The show as a cartoon-style show detailing the life of a young mouse aspiring to be a ballerina. Not having watched the show for maybe 15 years, I was surprised about a number of things. First of all, was surprised the show still existed. They seemed to have remade the name, adding on 'Next Steps', so they seemed to have extended the story so they could tell new stones and not Just replay old episodes. Another thing that surprised me was that the characters seemed to be more digitized. It wasn't the old sort of scratchy drawings that I remember; it was a more up to date version of the show that I was watching.
The cartoons were more clear and accurate than the drawings that they used to be. This particular pair of episodes shown in a half hour segment was more up to date than Imagined. It told the story of Angelina and her friend Alice, but with supporting characters. Angelina and Alice go to different schools and although they still like similar things, their interests seem to have slightly changed than when I watched the show as a little girl. The supporting characters that were added Into the storyline added some cultural variety to the show. There were different colored mice and mice that had different accents as well.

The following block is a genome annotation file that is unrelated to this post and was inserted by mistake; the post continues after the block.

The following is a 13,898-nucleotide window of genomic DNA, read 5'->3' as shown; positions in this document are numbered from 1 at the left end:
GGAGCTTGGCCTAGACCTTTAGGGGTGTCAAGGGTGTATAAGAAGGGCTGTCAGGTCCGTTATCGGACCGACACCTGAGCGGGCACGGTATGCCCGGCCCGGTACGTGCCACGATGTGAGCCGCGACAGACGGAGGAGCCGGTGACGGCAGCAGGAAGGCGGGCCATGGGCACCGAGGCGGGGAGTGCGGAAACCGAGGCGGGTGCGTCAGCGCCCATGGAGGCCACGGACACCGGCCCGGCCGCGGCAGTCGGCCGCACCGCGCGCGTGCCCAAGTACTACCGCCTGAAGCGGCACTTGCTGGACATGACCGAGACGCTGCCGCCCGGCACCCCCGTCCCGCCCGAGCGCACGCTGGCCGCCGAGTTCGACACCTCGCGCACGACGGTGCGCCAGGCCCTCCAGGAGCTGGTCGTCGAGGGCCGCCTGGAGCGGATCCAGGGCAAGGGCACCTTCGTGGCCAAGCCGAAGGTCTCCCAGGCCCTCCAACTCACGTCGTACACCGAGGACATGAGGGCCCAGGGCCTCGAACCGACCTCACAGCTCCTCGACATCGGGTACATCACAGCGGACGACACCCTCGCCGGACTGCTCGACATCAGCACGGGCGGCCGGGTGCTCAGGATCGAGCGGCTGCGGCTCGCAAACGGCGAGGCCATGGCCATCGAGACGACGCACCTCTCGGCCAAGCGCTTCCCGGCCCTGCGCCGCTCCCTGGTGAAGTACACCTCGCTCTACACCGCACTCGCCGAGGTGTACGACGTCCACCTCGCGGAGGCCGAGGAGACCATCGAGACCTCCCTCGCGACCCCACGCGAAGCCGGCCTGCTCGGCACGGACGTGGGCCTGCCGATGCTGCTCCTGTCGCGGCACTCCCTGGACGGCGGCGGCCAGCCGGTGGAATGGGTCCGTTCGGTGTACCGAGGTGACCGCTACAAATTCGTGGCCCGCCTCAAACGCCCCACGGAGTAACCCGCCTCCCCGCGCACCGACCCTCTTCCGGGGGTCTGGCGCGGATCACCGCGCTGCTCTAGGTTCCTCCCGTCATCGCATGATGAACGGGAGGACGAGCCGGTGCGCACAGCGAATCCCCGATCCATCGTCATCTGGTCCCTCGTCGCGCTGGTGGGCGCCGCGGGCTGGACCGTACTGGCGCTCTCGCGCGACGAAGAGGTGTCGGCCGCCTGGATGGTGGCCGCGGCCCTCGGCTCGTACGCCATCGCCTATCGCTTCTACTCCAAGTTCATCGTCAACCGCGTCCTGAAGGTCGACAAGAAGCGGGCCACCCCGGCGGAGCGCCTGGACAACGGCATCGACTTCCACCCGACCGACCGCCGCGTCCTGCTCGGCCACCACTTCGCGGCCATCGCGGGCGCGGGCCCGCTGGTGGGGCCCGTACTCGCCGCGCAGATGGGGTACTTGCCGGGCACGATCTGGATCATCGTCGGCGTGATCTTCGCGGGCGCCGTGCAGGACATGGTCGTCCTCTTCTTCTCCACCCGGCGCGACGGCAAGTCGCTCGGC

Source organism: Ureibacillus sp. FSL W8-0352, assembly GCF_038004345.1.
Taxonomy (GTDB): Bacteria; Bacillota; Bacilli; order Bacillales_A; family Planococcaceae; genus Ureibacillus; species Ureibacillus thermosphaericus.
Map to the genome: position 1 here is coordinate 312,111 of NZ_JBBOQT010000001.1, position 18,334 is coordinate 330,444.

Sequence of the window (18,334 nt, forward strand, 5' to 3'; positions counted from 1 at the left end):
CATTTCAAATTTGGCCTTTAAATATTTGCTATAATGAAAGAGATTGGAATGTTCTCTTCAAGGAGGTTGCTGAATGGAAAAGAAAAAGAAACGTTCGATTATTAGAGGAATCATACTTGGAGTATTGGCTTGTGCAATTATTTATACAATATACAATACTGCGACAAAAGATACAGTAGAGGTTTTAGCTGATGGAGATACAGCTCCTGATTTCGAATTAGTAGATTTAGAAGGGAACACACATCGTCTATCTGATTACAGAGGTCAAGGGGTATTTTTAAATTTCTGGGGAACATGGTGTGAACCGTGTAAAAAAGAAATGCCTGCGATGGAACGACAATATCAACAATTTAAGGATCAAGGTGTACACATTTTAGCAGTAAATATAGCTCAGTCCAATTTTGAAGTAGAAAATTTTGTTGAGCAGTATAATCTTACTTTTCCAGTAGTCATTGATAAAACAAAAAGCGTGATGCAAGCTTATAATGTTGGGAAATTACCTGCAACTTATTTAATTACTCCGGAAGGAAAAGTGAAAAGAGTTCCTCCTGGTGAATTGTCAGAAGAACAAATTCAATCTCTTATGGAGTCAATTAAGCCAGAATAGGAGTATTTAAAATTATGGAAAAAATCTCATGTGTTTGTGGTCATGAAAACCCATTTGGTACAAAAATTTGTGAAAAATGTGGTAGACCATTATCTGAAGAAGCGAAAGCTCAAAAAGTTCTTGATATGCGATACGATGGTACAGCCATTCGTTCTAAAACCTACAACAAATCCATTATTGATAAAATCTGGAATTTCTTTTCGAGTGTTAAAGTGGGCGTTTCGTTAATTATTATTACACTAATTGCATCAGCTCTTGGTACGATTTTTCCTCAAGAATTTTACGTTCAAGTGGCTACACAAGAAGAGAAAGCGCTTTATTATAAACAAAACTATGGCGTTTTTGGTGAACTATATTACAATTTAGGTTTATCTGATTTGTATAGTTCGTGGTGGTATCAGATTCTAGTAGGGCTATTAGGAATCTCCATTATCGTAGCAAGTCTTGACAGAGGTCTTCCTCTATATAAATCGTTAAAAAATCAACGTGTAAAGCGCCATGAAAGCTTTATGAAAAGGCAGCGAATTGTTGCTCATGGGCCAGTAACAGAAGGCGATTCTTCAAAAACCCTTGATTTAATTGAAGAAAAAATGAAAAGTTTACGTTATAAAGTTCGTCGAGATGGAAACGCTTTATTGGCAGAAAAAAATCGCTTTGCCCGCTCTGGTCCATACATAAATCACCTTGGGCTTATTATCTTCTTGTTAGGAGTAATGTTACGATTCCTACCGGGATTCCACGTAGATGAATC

They also seemed to try to extend their viewers to more boys rather than Just girls. There were multiple 'boy mouse' dancers wearing 'boyish' clothes (rather than a dancing uniform), and there seemed to be more collaboration between boy and girl mice. As mentioned earlier, I was surprised at how much the show had changed. Part of the reason is that the last few episodes of Sesame Street were exactly the same as I remember when I used to watch the show as a child. The only thing that seemed to be updated was the closing credits with Big Bird dancing in the background while the reedits rolled down the opposite side of the screen.